Warburtons - A Random Selection




      In perusing the mass of information collated over the years one has been very conscious of the danger of discarding any items as valueless, or sacrificing any matter for the sake of continuity or literary finish.

      It was decided that all information, irrespective of its genealogical links, would be placed before the reader to enable a picture to be formed of life in bygone Warburton and incidents in the lives of Warburtons, which perhaps, have never been revealed before now.

      From a practical approach, it has been necessary to condense certain matter (the Wills in particular) for practical reasons, but trust it has in no way reduced its interest.

      This chapter, therefore, is more in the nature of a miscellany of interesting facts and incidents.


      The Cheshire Salt industry has an extensive history of its own and contributed in no small measure to the prosperous rise of Liverpool. Salt was discovered on the periphery of Warburton many years ago, and brine is still pumped at Heatley Heath. The Saltmen of Cheshire enjoyed a natural monopoly and many bought shares in the ownership of Flatts or barges to carry salt for proprietors to Liverpool via the Weaver and Mersey. The following Certificate presented at Northwich on 13th January, 1736, is a record of a cargo which showed no profit for the owner, Mary Warburton:

.....Thomas Dale of Witton, gent, Ralph Walker, master of the Fflat or vessel called the Lyon and John Warburton another mariner on the said vessel appearing this day made proof upon oath that Dale, as agent for Mary Warburton, widow, George Venables Vernon Esq., and Jonadab Vernon, gent. on 26 November last, shipped 1120 bushels of Rock salt...to be carried down to Liverpool...The barge or Fflatt was holed at Acton Bridge by striking a stake or stone and was then and there covered with water, entirely sunk and all the rock salt perished.

      The records of the Chancery Court has always been a source of information for the historian. Its great volumes contain the aspirations, hopes and tragedies of many, and during the searching of these pages, the following extracts were made concerning Warburtons of whom it must be said may not necessarily be related in any direct sense.


      In the reign of Elizabeth I (1558-1603) a George Warburton, of Langeworth, Berks, pleaded with others to be released as surety for £360 for Thomas Leake who borrowed the sum from one Robert Loader towards the liquidation of his debts. It is not difficult to appreciate the importance of unresolved debts to the individual since it meant freedom or death.


      In 1598 John Stanlowe, of Lincoln, sued William Warburton and others for payment "...about five years ago he sold to Wm. Chubbs, butcher, one mare, a cow and calf...and William Warburton and Joan, widow of Chubbs have now conspired together to avoid payment".


      On 4th May, 1646, Thomas Warburton, of Over Tabley, Cheshire, with others, sued George Witherby, of Whiston, Lancs, for the recovery of the title deeds of an estate at Horsenett, near Whiston, upon which Witherby, by his father and grandfather, had resided for many years.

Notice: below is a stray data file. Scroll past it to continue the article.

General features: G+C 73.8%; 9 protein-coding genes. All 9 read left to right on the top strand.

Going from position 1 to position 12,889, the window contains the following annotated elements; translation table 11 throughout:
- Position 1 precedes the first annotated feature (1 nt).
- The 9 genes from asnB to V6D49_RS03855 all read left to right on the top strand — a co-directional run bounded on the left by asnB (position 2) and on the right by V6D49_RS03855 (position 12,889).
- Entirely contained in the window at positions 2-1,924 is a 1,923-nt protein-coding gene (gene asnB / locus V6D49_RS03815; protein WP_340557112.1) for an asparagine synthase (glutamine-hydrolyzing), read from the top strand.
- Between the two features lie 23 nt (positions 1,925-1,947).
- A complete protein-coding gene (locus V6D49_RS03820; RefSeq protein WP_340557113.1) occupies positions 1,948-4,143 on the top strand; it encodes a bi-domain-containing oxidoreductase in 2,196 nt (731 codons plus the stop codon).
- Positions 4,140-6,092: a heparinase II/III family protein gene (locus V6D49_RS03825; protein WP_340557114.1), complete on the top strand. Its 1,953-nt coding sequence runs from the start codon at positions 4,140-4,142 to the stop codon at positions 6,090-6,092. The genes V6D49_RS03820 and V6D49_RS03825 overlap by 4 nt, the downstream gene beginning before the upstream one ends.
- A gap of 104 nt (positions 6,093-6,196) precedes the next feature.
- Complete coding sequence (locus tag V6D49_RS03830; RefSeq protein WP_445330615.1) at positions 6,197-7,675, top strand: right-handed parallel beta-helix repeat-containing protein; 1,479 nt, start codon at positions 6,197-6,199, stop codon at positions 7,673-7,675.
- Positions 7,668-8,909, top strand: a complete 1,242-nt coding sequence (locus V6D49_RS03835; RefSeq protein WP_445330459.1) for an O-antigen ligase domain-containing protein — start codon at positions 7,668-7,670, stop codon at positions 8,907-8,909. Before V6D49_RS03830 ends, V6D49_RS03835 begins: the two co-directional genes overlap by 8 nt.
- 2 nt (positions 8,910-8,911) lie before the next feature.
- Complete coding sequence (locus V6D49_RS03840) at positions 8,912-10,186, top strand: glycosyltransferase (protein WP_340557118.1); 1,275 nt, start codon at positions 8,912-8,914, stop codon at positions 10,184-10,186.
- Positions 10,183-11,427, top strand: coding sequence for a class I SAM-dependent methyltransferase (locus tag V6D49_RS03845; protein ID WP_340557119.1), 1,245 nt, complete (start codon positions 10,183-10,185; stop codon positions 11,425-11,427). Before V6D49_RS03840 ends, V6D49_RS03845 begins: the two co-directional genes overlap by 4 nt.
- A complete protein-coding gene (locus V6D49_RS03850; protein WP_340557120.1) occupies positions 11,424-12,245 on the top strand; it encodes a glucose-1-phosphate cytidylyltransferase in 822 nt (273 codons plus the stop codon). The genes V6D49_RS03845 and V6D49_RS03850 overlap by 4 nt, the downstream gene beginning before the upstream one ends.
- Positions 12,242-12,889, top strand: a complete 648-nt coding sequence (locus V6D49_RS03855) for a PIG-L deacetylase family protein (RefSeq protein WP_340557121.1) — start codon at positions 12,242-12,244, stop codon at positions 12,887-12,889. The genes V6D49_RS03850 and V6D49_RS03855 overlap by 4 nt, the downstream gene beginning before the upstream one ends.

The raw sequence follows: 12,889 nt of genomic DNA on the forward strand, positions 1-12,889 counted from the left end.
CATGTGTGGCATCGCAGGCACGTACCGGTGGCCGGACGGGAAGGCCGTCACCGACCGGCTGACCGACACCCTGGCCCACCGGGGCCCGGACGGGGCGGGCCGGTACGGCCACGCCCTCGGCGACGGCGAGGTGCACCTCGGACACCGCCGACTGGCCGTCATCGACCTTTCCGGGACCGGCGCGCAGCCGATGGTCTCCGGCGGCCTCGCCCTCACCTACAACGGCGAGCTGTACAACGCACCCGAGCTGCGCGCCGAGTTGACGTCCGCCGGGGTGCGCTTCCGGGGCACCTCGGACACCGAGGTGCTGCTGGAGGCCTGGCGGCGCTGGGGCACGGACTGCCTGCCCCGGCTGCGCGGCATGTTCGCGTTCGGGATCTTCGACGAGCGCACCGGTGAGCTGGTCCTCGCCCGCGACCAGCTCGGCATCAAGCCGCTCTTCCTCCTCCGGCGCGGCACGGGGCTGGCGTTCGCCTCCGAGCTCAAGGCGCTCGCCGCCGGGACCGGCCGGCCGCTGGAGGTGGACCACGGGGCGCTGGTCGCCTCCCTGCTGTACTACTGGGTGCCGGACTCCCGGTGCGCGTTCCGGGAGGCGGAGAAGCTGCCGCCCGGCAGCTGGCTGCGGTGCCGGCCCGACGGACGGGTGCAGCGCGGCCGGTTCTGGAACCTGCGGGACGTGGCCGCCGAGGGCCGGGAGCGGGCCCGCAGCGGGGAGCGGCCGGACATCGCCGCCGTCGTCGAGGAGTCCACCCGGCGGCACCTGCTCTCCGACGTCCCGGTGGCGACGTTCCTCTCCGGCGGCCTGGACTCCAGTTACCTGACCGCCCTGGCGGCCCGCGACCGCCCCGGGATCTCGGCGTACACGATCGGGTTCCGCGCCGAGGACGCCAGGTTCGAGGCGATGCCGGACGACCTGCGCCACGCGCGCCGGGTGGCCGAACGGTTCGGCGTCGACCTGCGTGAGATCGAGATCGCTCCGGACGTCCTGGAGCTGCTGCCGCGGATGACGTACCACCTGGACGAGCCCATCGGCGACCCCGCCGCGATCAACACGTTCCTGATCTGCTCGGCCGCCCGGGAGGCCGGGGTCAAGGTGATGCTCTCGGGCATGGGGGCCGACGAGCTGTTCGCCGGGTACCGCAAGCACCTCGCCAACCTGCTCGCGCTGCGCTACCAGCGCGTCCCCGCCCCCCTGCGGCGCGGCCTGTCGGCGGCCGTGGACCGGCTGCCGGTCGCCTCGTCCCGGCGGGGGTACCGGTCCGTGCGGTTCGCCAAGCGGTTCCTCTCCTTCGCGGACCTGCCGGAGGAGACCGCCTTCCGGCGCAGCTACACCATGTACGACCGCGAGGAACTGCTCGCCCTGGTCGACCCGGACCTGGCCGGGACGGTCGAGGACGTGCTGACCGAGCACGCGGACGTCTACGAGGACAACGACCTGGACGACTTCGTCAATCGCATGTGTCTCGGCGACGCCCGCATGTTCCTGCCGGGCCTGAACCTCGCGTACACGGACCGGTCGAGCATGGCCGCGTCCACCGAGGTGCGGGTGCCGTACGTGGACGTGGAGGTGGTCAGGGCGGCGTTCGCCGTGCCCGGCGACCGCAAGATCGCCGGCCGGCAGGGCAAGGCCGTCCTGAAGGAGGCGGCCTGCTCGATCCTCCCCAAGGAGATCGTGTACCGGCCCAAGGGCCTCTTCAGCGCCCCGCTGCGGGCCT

It appears that following grandfather George's death, the property went to Isabell, his sister and heiress. By her marriage to Thomas Grace, she had three daughters, Margaret, Jane and Clois, all of whom married.

      Following the death of their parents, they inherited part of the estate. Jane had married Peter Warburton and their children, Thomas, Susan and Richard, would have continued the inheritance, had not a Peter Witherby arrived on the scene. He was a bastard reputed to be the son of grandfather George. In true novel style, he assailed the manor house, and took forceful possession not only of the property, but also the deeds and all relevant evidence, and ejected Thomas.

      He married and had one son, George, who was now faced with ejection.


      John Warburton, of London, found himself in financial difficulties which brought him before "the Noble Court of Common Pleas". It is recorded on 30th January, 1663, that several years previous at the request of and for the debt of Sir Richard Grosvenor, Bart., John and he had entered into a bond with a Thomas Greenfill, an ironmonger, of London, in an obligation of £200 for payment of £100 with interest at a date long since expired.

      This bond was for several years extended at the request of the presumably impoverished Sir Richard. Realising there was little chance of recovering his money, Greenfill had Warburton arrested and put on bail to the court. To stay any further charge under the suit, and avoid embarrassment, Sir Richard paid Greenfill £50 in cash, and in addition, a Thomas Brookes, gent, no doubt a friend of his, agreed to a payment of about £500, the bond for which was taken in trust for Sir Richard by Greenfill for further security and to be kept by him. This was accepted, and Greenfill agreed to take no further action.

      However, he went back upon his word. His attorney, Richard Roper, now being dead, could not be called to give evidence of the agreement and his wife Sarah, did not recognise the arrangement. Warburton begged the court, therefore, to subpoena Greenfill and Sarah Roper to abide by the trust. Whether or not his case was successful is not known, but a debtors prison was a very grim place.